Journaling enables us to express our “real me”. It gives us the tools to begin to make our dreams a reality, and to get really clear on what actions we can take that give us most joy and fulfilment. And here in the west we can readily find the means to achieve our heart’s desire, receive an education and find sustaining employment. Whereas in the east, and particularly in Nepal, women are expected to be at home, bringing up families or looking after aging parents, often in the direst poverty, resulting in more and more children having to be “abandoned” to orphanages or to fend for themselves on the streets.

So to be part of an “empowering women” event is a great privilege, and to explore what that means through reflective journaling is even better.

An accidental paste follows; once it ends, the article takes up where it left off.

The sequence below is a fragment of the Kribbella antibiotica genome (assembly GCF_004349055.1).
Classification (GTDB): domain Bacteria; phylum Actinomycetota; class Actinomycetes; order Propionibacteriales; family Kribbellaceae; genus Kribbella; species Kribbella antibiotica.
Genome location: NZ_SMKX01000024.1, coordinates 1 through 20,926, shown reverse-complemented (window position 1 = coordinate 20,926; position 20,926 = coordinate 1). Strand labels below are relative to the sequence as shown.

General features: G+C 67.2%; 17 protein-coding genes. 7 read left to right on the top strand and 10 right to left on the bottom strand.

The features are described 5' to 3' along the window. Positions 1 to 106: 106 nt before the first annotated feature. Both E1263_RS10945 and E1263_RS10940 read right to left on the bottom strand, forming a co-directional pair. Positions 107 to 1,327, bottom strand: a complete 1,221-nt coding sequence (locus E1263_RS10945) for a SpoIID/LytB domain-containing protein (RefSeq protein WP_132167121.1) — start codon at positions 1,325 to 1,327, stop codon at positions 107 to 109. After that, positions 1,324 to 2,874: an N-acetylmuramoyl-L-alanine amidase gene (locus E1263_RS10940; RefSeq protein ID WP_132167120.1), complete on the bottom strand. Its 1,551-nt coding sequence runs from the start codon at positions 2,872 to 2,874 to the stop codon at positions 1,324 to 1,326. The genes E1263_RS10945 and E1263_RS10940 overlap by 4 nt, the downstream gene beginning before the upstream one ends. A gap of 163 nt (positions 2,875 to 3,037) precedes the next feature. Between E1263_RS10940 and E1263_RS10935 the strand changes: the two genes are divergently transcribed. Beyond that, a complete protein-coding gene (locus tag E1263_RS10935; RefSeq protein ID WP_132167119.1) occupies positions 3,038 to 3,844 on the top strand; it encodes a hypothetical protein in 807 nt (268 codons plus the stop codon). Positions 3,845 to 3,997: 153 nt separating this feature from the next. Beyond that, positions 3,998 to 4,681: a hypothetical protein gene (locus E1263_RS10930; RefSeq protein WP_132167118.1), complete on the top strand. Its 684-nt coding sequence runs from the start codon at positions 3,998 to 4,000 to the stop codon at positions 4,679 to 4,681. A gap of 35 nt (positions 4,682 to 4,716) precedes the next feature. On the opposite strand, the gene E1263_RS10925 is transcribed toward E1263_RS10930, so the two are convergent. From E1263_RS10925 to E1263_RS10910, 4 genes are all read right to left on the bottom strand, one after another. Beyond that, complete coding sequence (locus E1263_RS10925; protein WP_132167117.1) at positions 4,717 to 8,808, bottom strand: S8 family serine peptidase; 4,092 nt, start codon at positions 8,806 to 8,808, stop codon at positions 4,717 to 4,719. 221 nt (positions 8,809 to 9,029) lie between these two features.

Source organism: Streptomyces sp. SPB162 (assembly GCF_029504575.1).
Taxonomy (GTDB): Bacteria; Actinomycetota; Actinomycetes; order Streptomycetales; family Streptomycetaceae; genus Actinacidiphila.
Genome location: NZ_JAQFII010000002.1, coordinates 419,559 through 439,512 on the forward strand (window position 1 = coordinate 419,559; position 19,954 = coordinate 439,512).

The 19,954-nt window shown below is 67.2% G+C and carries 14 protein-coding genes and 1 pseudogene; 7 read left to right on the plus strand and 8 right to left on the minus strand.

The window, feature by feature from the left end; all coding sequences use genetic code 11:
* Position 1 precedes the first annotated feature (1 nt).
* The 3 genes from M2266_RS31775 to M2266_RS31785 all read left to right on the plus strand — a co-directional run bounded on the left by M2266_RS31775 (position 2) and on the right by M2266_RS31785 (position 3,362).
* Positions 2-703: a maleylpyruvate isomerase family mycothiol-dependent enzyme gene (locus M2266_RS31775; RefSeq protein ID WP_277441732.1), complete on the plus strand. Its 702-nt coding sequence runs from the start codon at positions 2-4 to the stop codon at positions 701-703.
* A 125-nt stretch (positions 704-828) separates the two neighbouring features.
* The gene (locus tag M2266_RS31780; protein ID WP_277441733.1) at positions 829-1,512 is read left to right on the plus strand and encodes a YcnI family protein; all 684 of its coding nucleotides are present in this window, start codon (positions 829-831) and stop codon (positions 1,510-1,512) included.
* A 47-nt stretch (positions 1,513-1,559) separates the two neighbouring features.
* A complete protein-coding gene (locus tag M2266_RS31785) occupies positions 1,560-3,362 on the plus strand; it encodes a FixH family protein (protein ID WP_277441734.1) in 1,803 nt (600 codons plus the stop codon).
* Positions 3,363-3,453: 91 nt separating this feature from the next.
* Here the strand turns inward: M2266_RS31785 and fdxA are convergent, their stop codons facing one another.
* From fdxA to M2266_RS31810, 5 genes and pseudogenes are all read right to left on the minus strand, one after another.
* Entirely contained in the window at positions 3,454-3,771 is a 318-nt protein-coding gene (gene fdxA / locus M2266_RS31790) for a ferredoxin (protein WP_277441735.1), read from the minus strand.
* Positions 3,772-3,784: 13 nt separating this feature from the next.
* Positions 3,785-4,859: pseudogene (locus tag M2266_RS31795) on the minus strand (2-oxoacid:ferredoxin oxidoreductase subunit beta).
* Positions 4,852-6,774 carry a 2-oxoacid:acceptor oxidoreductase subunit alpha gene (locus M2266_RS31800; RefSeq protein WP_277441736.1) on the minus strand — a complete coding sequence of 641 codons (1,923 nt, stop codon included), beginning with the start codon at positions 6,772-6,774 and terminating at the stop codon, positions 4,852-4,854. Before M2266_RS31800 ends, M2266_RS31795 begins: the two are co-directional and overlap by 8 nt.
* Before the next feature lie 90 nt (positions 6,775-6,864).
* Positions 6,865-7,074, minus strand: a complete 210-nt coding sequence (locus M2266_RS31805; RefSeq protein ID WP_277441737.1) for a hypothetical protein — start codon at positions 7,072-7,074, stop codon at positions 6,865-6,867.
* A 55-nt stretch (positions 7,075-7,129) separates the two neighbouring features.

Our journals help us uncover powers we never knew we had. Who knows what Swindon women might yet unleash on the world?

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Journaling to find our unique talent

I’ve been getting involved with my village’s campaign to save its surrounding countryside from development.

As a local journalist I have key questions to ask to make sure that the readership is properly informed about the plans. As a resident I’m heartbroken that the rural home of wildflowers, butterflies, deer, foxes, red kites and horses at pasture is under threat. But I’m also determined that developers and our cash-strapped council don’t get away with pulling the wool over the eyes of local people.

It’s interesting to meet people in the village I never knew before. Common causes unite people and enable us to make friends we might otherwise not have made. And it’s fascinating how people have different strengths and gifts that come to the fore when the pressure’s on.